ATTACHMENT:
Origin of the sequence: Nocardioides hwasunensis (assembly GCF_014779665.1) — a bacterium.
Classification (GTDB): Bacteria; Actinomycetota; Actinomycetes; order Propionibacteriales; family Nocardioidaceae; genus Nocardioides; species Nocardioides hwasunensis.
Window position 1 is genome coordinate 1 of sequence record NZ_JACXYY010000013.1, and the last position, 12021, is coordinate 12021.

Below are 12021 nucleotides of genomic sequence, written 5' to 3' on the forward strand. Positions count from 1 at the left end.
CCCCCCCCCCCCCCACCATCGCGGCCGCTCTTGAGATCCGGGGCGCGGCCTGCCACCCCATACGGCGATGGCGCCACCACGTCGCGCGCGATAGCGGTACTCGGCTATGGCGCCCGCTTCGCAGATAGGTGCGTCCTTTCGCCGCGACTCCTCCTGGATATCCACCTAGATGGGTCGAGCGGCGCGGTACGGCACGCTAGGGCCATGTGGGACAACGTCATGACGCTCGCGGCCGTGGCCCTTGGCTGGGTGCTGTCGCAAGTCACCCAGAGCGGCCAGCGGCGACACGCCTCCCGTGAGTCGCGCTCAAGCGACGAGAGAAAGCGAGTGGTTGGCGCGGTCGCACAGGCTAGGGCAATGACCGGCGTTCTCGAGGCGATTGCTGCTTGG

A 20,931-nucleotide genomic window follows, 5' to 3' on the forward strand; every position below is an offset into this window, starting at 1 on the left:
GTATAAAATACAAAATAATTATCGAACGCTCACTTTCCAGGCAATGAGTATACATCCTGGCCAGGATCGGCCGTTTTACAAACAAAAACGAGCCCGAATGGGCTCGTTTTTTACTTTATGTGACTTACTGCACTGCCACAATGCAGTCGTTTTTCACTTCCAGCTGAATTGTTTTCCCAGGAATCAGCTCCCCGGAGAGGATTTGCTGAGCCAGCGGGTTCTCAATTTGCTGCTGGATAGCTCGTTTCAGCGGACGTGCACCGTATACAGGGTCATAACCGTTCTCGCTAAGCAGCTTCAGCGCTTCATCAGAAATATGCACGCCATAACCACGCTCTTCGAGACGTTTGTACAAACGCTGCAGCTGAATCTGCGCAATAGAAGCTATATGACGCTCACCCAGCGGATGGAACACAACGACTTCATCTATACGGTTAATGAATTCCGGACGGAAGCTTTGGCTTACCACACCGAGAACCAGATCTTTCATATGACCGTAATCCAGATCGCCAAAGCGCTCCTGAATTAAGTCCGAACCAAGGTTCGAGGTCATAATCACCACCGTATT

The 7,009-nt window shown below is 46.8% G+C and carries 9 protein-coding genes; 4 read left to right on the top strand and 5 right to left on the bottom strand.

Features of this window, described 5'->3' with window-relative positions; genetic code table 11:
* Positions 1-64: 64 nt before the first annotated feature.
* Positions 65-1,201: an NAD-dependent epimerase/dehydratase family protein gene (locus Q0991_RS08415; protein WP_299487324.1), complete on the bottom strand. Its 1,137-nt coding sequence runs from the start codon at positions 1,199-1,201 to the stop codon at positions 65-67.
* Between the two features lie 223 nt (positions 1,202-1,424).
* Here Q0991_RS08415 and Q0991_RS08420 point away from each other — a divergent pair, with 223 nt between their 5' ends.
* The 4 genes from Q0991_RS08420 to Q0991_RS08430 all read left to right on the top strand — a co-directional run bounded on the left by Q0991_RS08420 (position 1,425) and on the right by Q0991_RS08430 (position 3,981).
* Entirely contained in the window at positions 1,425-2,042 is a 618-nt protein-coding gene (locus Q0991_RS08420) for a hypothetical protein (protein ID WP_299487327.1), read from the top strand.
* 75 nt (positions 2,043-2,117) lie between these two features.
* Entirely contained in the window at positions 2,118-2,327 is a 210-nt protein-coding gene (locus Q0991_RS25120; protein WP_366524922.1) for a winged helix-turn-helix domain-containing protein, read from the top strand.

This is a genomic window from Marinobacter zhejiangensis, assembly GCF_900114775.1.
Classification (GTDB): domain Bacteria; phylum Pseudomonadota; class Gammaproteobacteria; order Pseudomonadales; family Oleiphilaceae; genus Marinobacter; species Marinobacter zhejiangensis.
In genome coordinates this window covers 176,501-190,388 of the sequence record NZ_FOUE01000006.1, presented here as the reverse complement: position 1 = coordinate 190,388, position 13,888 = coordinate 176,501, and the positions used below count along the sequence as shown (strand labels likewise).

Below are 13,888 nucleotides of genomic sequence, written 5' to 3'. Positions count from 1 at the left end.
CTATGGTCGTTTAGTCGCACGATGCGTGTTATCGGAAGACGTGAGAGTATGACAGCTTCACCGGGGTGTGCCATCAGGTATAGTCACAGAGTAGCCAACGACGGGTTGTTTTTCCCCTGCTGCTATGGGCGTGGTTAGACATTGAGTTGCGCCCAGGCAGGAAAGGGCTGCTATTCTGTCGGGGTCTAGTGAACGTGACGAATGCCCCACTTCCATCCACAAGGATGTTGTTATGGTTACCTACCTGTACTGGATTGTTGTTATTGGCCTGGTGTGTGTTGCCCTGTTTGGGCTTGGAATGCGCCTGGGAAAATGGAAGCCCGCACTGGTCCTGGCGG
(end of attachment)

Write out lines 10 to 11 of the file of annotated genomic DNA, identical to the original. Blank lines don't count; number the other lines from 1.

* Positions 1-64: 64 nt before the first annotated feature.
* Positions 65-1,201: an NAD-dependent epimerase/dehydratase family protein gene (locus Q0991_RS08415; protein WP_299487324.1), complete on the bottom strand. Its 1,137-nt coding sequence runs from the start codon at positions 1,199-1,201 to the stop codon at positions 65-67.